Monday, January 24, 2011

A new start for an old horse, sheep in the sun, and a wooly craft

This weekend was absolutely frigid! Jeremy had a comic book event to attend in East Lansing, so I went with him and used this opportunity to visit my friends at Roheryn Farms mere minutes from there. I currently have three horses boarded at Roheryn, on sort of a horsey-vacation for the winter since my lesson program shrinks so drastically during the winter. Two of the horses were active lesson horses, the third, Esme, has basically been stored at Roheryn for the last year. Esme is a very intense horse who, a little over a year ago, was rearing under saddle despite having good teeth and a sound back. I tried several training tactics with her and finally made the decision to sell her. Unfortunately in Michigan the horse market is floundering so terribly that in the end I couldn't even find a home for her for the asking price of $200. I had a few offers, but never from anyone I trusted, and a few from people I outwardly don't trust. I decided to just give it a rest, and I let her sit in a field and get fat for a few months. This weekend I decided it was time to give her a shot again. She is fat, out of shape and her feet are pretty long, but I figured if it went badly I'd know it was time to send her to a horse rescue as I can't afford to keep a non-working horse much longer. Lo and behold, Esme was perfect! We worked for nearly 45 minutes in walk and trot, and she was completely soft, balanced and very receptive to correction which was a huge problem before. I've decided it may be time to bring her back down to Plymouth to see if I can get her working under saddle again. If I can, she'll go back into advanced lessons very very lightly.

Minya says "OMG that's the spot!" while being brushed by Heather. You can't quite see the beauty of her conformation here, especially because she is shoving her back at Heather to be scratched, and she's butt-high, but trust me- she's stunning.

While I was at Roheryn, I visited with Lauren and Heather Shelley's adorable foal who is nearing yearling status. Roheryn's Minya is an adorable bay Arabian filly who has been an incredible improvement on both her Sire and her Dam. It's so much fun to watch her grow, and while she has inherited some of her mother's stubborn personality (that danged mare once bolted after refusing to walk past a puddle and dragged me, running for dear life, for more than 100 yards) she is learning her boundaries and being exposed to lots of things to desensitize her.

Yesterday it was sunny and chilly: Not much warmer than Saturday, and the sheep nestled into their hay and straw, tucked up like little fuzzballs in the low southerly sunshine.

I love to watch them bed down midday in the sun. I always worry when I don't see them right away when I pass their field. Everyone I've spoken to has told me that Icelandics are fantastic at getting out of fences, so naturally I take a second gander if I don't immediately see everybody. They're nearly always sun bathing though, and they always seem irritated when I spoil their afternoon naps. I wonder if I'll ever get comfortable enough to stop checking on them multiple times a day... If I do, that will no doubt be the day they escape... :)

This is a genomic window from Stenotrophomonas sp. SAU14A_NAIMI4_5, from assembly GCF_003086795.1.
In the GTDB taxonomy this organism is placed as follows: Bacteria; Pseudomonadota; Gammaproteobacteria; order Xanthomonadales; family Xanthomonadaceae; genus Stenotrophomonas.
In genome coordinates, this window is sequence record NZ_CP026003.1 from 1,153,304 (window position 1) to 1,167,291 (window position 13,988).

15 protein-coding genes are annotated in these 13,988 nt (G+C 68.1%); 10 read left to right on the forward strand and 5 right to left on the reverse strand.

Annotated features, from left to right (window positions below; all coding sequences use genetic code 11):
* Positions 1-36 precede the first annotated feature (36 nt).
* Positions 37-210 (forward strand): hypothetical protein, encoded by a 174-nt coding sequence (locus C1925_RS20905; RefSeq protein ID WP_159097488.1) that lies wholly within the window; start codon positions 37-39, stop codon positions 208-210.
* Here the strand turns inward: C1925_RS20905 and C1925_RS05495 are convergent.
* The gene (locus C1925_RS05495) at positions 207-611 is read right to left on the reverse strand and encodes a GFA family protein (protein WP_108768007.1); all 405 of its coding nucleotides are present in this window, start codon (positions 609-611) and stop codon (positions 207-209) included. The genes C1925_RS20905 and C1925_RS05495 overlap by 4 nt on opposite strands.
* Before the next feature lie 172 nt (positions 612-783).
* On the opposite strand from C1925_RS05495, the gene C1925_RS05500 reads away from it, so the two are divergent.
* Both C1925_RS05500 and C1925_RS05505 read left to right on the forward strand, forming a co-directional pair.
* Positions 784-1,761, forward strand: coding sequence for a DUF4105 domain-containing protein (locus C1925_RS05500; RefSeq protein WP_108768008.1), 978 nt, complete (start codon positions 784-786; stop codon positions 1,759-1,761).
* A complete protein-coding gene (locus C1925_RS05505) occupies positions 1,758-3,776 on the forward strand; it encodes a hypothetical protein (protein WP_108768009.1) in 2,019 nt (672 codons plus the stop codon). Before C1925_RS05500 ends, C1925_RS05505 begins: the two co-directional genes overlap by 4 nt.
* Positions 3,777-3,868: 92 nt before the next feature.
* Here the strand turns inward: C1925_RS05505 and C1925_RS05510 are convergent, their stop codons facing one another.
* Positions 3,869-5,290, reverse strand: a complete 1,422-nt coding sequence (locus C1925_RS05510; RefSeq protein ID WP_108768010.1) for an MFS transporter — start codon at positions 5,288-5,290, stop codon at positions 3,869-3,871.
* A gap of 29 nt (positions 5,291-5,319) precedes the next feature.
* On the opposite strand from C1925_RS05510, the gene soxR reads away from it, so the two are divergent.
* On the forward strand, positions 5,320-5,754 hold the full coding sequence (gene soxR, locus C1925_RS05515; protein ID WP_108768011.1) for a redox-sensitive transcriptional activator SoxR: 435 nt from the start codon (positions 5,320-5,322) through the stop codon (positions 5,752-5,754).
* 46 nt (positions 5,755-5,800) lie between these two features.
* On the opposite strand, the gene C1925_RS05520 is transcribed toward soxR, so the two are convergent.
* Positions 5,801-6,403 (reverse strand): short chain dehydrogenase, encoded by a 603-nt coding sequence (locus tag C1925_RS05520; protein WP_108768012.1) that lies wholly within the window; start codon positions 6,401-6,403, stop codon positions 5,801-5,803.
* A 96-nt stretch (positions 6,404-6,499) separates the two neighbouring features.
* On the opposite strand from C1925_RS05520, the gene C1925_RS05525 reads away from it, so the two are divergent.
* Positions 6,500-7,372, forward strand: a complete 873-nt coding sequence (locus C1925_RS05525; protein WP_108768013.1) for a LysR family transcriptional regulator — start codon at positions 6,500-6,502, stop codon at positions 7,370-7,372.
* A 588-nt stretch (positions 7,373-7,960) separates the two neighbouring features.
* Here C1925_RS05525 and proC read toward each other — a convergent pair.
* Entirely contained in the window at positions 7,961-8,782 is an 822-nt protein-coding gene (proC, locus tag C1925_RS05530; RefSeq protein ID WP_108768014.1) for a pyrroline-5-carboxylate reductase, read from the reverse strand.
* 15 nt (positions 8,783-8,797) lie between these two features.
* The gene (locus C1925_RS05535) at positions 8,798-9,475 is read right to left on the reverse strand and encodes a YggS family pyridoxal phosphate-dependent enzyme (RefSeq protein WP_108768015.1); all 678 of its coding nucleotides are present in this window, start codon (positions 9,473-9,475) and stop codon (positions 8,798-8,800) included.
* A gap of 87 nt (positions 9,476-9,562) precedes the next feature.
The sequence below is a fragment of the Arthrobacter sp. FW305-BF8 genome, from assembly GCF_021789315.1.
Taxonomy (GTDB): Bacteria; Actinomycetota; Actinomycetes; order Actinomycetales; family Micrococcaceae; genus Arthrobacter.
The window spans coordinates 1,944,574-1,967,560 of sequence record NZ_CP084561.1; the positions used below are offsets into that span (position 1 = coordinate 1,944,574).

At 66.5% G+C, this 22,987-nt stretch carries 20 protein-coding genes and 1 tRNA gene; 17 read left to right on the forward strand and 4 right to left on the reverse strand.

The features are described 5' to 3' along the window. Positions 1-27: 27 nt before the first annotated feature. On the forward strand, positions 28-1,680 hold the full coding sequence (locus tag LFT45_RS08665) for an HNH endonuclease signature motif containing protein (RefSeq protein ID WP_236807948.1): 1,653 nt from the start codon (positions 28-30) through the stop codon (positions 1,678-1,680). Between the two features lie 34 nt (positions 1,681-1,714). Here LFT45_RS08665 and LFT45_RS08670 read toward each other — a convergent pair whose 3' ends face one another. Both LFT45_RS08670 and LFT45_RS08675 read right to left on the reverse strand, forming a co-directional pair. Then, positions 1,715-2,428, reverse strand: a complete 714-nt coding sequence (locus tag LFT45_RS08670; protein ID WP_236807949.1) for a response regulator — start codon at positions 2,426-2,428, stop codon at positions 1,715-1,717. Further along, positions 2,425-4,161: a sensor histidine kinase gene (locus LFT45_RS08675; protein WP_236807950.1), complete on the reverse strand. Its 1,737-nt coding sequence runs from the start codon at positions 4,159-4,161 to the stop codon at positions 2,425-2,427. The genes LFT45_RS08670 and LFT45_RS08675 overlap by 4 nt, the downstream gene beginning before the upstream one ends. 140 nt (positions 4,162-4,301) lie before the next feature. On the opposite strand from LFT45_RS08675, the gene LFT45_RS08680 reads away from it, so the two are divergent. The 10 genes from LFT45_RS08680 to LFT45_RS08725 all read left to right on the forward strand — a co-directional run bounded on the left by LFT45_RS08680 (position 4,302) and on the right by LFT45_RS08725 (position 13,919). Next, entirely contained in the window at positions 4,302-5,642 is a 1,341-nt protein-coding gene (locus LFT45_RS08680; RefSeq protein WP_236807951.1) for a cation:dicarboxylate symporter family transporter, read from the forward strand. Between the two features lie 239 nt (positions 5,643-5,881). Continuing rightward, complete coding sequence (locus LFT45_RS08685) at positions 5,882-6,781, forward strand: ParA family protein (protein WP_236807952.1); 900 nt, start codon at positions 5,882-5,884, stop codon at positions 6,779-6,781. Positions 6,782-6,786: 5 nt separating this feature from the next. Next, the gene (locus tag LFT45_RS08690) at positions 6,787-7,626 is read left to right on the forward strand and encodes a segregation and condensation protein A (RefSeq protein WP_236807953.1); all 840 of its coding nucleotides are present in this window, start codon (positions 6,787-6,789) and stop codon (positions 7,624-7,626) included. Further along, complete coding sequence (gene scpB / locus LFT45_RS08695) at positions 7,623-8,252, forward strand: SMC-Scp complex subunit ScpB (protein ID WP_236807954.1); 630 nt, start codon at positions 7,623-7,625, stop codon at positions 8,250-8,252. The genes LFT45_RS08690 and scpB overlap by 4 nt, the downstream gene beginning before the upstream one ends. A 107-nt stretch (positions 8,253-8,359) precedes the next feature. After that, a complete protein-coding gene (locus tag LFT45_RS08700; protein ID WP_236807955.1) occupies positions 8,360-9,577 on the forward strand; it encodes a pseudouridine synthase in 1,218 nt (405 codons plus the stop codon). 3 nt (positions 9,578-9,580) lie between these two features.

These cold days have been the perfect excuse for me to stay inside and knit. I've been meaning to pick up knitting again but it always seems like there is something else to do. Instead of garden planning however, this weekend I began a pair of simple wool socks. I have yet to finish a pair of socks. I have a few singles, but never a pair. This morning I am determined to finish this pair. (Please disregard the fuzzies all over our couch cushions, haha.)

I'm excited to be able to make my own socks. I like socks to have a tight foot, and I'm not using a pattern, so I can modify my socks however I like.

The yarn I'm using is a wonderful blended wool from The Shearer's Yarn in New Hampshire. I picked it up from a store in Keene while visiting my parents earlier this year. It has more lanolin than most processed yarns and I love to knit with slightly greasy yarn so this was what drew me to it. High lanolin content also makes for good boot socks. My next project will be another pair of socks, this one in a wool/alpaca blend I picked up from a great little yarn shop in Holland, MI called Friends of Wool. Then, after this, I plan to make a thrummed hat out of some handspun wool that I spun a few years ago from roving I picked up in Maine while passing a road-side stand. It was talking to the owner of this stand that drove me to get my own mini flock. She managed her small plot of stony, rocky land and was able to keep several tens of sheep on great pasture through very careful rotation. I was able to learn a lot just by chatting with her, and she really made the possibility of getting my own sheep "real" for me.

Right, this house is cold! I've got to tend to the wood stove, and then back to knitting!


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